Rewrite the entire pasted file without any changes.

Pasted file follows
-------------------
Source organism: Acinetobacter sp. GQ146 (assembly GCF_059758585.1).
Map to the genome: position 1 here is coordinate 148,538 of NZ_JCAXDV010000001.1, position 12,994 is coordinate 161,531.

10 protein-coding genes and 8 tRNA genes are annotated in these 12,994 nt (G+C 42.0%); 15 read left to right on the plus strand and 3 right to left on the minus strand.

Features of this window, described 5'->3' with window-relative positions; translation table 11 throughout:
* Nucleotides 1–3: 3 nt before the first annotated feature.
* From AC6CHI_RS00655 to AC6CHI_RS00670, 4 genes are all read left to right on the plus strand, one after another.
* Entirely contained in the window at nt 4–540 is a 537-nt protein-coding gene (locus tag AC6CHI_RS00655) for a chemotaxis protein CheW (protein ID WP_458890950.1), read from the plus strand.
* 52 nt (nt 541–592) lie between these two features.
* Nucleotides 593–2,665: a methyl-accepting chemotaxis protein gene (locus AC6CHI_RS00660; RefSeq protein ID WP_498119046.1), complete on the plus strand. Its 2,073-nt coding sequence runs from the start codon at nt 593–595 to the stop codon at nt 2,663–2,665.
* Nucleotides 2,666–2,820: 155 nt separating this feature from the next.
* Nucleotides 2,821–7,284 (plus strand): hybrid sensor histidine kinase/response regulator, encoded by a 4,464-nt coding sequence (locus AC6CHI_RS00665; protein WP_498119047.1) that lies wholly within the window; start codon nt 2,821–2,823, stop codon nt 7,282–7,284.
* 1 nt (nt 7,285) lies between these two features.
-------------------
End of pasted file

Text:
Source organism: Acinetobacter sp. GQ146 (assembly GCF_059758585.1).
Map to the genome: position 1 here is coordinate 148,538 of NZ_JCAXDV010000001.1, position 12,994 is coordinate 161,531.

10 protein-coding genes and 8 tRNA genes are annotated in these 12,994 nt (G+C 42.0%); 15 read left to right on the plus strand and 3 right to left on the minus strand.

Features of this window, described 5'->3' with window-relative positions; translation table 11 throughout:
* Nucleotides 1–3: 3 nt before the first annotated feature.
* From AC6CHI_RS00655 to AC6CHI_RS00670, 4 genes are all read left to right on the plus strand, one after another.
* Entirely contained in the window at nt 4–540 is a 537-nt protein-coding gene (locus tag AC6CHI_RS00655) for a chemotaxis protein CheW (protein ID WP_458890950.1), read from the plus strand.
* 52 nt (nt 541–592) lie between these two features.
* Nucleotides 593–2,665: a methyl-accepting chemotaxis protein gene (locus AC6CHI_RS00660; RefSeq protein ID WP_498119046.1), complete on the plus strand. Its 2,073-nt coding sequence runs from the start codon at nt 593–595 to the stop codon at nt 2,663–2,665.
* Nucleotides 2,666–2,820: 155 nt separating this feature from the next.
* Nucleotides 2,821–7,284 (plus strand): hybrid sensor histidine kinase/response regulator, encoded by a 4,464-nt coding sequence (locus AC6CHI_RS00665; protein WP_498119047.1) that lies wholly within the window; start codon nt 2,821–2,823, stop codon nt 7,282–7,284.
* 1 nt (nt 7,285) lies between these two features.